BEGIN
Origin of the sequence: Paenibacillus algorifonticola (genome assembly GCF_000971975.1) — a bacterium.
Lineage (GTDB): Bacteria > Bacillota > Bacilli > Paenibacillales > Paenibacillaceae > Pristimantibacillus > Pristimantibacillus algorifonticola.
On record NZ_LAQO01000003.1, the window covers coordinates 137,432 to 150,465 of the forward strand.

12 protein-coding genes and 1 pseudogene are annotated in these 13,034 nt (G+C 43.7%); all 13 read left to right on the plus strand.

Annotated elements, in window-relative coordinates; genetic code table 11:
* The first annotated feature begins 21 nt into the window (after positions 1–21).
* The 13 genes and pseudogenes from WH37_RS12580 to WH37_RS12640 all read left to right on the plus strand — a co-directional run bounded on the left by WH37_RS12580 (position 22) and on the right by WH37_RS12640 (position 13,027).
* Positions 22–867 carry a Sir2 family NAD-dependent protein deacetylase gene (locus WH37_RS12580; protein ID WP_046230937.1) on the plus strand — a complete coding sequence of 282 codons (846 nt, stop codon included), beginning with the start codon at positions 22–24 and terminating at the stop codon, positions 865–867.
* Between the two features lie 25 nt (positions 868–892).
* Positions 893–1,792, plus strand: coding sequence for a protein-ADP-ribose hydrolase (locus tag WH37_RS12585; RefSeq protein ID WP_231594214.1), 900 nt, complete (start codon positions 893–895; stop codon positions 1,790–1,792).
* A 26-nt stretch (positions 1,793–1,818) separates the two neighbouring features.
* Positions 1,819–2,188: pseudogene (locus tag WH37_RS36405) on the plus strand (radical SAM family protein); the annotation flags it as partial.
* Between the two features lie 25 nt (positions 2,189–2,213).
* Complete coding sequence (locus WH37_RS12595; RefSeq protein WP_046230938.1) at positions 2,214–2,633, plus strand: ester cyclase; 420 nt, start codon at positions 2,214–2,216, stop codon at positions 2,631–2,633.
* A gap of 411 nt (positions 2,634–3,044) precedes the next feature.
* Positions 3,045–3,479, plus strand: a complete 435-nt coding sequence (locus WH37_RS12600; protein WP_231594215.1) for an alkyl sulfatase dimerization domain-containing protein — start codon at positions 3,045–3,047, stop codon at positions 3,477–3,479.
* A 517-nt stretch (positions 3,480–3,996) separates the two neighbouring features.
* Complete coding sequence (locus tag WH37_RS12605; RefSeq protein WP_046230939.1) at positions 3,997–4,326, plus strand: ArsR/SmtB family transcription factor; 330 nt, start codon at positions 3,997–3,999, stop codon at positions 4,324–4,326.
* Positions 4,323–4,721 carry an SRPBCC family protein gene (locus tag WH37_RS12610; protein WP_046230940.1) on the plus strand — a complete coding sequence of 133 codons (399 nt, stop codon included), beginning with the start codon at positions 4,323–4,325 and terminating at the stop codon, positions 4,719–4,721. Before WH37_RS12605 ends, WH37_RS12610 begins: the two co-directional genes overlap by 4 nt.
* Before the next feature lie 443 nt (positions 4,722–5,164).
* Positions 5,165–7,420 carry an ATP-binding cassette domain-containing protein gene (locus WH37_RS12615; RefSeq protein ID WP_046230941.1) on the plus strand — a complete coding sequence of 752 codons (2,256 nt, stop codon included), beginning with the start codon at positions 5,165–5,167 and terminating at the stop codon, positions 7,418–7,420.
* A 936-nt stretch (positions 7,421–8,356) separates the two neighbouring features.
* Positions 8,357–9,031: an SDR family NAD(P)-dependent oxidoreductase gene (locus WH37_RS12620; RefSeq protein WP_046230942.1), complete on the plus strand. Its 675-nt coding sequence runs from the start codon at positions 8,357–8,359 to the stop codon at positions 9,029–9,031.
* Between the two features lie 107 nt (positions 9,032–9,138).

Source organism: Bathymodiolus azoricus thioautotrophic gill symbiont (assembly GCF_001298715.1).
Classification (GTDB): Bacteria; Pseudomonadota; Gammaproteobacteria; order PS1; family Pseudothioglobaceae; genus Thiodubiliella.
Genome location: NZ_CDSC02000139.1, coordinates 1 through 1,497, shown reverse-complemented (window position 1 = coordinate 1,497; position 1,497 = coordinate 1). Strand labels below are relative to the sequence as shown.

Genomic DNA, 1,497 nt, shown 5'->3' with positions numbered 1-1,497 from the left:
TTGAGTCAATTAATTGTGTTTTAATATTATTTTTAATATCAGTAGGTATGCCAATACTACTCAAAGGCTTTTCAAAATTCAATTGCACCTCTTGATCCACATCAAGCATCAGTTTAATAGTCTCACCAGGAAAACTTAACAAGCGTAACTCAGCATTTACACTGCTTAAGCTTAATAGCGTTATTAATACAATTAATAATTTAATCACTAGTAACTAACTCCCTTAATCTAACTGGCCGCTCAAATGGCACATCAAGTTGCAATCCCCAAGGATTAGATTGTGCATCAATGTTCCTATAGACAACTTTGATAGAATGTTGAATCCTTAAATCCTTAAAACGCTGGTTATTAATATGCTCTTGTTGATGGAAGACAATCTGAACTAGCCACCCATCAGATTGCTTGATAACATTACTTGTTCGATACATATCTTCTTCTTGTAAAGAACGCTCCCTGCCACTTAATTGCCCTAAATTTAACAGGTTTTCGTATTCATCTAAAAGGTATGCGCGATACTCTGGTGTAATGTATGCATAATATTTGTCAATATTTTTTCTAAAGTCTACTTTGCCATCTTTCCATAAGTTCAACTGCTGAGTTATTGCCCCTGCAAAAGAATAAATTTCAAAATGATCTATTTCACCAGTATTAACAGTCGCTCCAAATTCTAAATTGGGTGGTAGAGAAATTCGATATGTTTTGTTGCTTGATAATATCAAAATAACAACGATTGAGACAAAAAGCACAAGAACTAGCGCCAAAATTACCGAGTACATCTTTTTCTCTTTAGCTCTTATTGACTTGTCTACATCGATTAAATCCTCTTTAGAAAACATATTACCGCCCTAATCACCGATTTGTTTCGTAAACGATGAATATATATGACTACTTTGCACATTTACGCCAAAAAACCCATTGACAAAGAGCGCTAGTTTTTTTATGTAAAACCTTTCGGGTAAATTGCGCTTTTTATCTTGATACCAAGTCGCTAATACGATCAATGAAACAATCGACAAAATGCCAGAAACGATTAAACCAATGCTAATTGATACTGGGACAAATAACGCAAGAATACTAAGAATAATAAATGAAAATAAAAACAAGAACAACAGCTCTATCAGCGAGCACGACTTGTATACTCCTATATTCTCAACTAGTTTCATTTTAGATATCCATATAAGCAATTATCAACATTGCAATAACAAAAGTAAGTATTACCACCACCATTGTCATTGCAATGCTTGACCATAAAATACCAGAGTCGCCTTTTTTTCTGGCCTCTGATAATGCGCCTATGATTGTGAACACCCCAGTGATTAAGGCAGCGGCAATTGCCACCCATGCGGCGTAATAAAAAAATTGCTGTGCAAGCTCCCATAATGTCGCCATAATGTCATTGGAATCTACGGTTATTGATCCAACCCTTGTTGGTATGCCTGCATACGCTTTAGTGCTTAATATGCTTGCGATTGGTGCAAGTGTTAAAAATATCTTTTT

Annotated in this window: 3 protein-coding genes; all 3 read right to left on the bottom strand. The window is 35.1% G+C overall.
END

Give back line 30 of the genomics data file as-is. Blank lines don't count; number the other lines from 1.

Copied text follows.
Annotated in this window: 3 protein-coding genes; all 3 read right to left on the bottom strand. The window is 35.1% G+C overall.